Camping Santillana

After checking the weather, we had made the decision to travel South towards Malaga for May. We had previously spent time there and liked it so we made plans to spend a month engaging our limited Spanish by jumping in the deep end. But as it is a longish drive from the North to the South of Spain the plan was to break it up by camping along the way. Had we landed on time we would have headed to Valladoid but since we were quite behind we opted to camp approximately a 30 minute drive from the ferry in Camping Santillana, primarily because it was the closest one that would allow a dog. The campsite itself was nice, very few people staying in it and cost €20.00 for the night, including an electric hook up. The Cantabria landscape is very pretty and green, generally because at this time of year in is not very warm, as we discovered while camping, Alan exclaiming early in the morning, “well that was like camping in Clifden on a goodish day”. 

Camping Santillana is a lovely campsite, with a small cafe and shop open on the site, each (parcela) camp pitch has an electric hook up and it is located within walking distance of the small village Santillana del Mar. The village itself was quite busy with Camino walkers, as it is en-route. I would definitely recommend 

Camping Ruta de la Planta, Salamanca

At this point we had to make up for the lost travel time, so we decided to head straight to the 2nd campsite in Salamanca, this time we chose a small campsite just outside the main town, called camping ruta de la plata. A total of 350 km driving and we arrived around 3pm, during the long lunch time, we were directed into the campsite by the owner and told to set up and come back at 5 to check in. This campsite cost a total of €21.00 and again that included the electric hook up. The facilities onsite were great, and after setting up we visited the city of Salamanca briefly taking in the central square.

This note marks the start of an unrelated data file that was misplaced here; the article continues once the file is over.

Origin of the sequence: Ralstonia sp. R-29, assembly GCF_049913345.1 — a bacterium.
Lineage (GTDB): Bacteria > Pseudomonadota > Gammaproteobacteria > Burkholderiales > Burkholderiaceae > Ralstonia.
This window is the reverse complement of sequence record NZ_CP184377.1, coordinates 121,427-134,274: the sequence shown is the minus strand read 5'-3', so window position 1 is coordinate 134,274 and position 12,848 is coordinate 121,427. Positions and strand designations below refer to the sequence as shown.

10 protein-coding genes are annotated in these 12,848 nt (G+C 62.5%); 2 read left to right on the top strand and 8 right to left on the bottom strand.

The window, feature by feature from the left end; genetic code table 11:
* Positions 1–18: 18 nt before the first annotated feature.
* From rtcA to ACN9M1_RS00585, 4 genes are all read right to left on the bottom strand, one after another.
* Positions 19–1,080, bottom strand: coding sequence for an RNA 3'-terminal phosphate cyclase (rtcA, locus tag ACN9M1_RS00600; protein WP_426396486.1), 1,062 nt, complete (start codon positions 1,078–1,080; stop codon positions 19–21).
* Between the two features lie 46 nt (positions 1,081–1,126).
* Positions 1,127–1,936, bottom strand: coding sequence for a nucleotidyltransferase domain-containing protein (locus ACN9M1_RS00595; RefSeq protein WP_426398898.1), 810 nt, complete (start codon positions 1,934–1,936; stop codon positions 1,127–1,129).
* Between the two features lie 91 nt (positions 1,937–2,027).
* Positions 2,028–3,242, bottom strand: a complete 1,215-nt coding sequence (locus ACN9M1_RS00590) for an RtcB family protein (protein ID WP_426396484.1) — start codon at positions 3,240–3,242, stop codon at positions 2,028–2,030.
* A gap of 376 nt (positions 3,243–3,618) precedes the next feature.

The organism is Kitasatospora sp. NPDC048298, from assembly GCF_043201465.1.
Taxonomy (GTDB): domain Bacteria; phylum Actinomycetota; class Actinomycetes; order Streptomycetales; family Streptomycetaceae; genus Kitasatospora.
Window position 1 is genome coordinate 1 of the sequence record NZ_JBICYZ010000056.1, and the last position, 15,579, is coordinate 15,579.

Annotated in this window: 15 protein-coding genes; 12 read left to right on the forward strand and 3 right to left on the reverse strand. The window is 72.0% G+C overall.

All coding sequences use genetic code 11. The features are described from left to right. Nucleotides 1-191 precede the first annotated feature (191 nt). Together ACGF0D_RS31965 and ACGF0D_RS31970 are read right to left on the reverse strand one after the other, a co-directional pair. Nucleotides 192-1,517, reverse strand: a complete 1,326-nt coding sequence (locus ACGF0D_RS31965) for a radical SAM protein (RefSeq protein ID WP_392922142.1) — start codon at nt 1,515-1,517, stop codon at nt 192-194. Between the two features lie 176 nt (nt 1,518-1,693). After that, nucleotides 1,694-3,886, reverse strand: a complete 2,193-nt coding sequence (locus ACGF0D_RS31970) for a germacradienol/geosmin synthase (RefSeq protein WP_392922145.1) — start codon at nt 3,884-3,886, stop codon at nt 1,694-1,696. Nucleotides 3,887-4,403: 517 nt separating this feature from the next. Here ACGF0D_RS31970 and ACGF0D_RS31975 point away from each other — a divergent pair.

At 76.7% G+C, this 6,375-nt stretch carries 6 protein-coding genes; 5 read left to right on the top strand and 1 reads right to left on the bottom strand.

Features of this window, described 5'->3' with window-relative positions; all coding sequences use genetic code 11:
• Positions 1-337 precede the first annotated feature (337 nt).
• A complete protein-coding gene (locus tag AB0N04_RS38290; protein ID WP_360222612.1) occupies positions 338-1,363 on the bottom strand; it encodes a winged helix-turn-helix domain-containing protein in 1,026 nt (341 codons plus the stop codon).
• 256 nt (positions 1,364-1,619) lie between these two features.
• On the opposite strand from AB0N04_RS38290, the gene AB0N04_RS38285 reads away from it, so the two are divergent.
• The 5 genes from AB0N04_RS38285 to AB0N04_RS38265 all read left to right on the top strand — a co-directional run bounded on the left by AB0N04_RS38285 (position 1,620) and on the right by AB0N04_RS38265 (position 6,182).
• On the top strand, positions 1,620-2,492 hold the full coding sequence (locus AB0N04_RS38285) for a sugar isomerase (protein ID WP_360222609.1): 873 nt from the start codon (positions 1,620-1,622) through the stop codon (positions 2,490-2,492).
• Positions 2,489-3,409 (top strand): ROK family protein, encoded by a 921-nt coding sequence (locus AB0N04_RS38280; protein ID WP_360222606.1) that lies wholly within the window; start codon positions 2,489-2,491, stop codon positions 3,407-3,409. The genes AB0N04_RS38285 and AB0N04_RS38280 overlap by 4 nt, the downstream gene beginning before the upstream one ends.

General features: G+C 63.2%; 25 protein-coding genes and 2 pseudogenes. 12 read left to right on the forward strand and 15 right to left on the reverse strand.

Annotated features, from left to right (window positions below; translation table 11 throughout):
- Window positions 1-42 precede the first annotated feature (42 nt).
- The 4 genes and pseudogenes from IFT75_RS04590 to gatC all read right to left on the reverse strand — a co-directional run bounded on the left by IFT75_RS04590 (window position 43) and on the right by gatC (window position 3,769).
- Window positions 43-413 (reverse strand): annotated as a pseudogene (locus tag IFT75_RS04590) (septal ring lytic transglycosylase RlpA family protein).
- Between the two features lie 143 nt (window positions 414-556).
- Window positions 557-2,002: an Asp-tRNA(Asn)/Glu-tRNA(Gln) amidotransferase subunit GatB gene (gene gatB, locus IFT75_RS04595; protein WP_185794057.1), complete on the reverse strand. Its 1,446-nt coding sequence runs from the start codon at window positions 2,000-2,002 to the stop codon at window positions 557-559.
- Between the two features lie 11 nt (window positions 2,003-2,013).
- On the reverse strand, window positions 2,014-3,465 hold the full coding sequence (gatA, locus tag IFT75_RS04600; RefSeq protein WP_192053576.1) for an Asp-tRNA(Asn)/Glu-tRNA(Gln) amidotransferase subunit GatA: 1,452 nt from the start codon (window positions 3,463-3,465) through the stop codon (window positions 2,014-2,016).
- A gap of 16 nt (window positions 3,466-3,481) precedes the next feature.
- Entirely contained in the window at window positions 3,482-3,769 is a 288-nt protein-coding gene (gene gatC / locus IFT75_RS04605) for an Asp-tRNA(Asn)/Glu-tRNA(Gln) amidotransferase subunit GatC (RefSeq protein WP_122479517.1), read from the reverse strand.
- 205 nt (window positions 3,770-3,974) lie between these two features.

The only downside, was the noise, in the evening a really loud outdoor concert started, and I mean really loud, and kept going until at least 5am. Lying awake at 4 am to not great cover versions of Bon Jovi and Guns n Roses brought me close to tears, for many reasons. A seasoned campsite traveler imparted some camping wisdom the following morning when he told us he never travels without his ear plugs. Possibly the only person onsite who had a good night’s sleep.

All being said, it was a nice campsite and the noise aspect was really out of their control.

Camping Ceres

The following morning we packed up again and headed for Caceres, in total a 315km drive away from Salamanca. So far the drive between the main cities had all been on motorways. I was really interested in staying in this campsite, it was quite unique as it had individual toilet and showers facilities connected to each camping section and I wanted to see what it was like. I can definitely say I wasn’t disappointed. So far, this was the busiest campsite we had stayed in and also the sunniest. Housed in the site itself was a swimming pool, shop and cafe, we also took the opportunity to visit the city of Caceres, and were lucky enough to stumble on a large market taking place in one of the city parks.

The cost for staying in this campsite was €26.00 again including the electric hook up. Nearby there was a lovely walk by an old estate and olive trees that could take you back into the town and there were also well defined cycle lanes in to the town. Over all so far this was my favourite campsite, one I would definitely like to return to.

On a side note the campsite is actually quiet at night, as the have a strict noise policy and you will need strong tent pegs as the ground is very hard.

Camping El Brillante, Cordoba

The following morning we debated staying on for another night in Caceres, but if we did it would have left us with a much longer drive the following day, so we packed up again and headed to Cordoba. This was our shortest drive at 160km approx. but it was also the drive where we had to do half on a motorway and half on the national road, which made if feel a bit longer, on the other hand it was through some stunning countryside.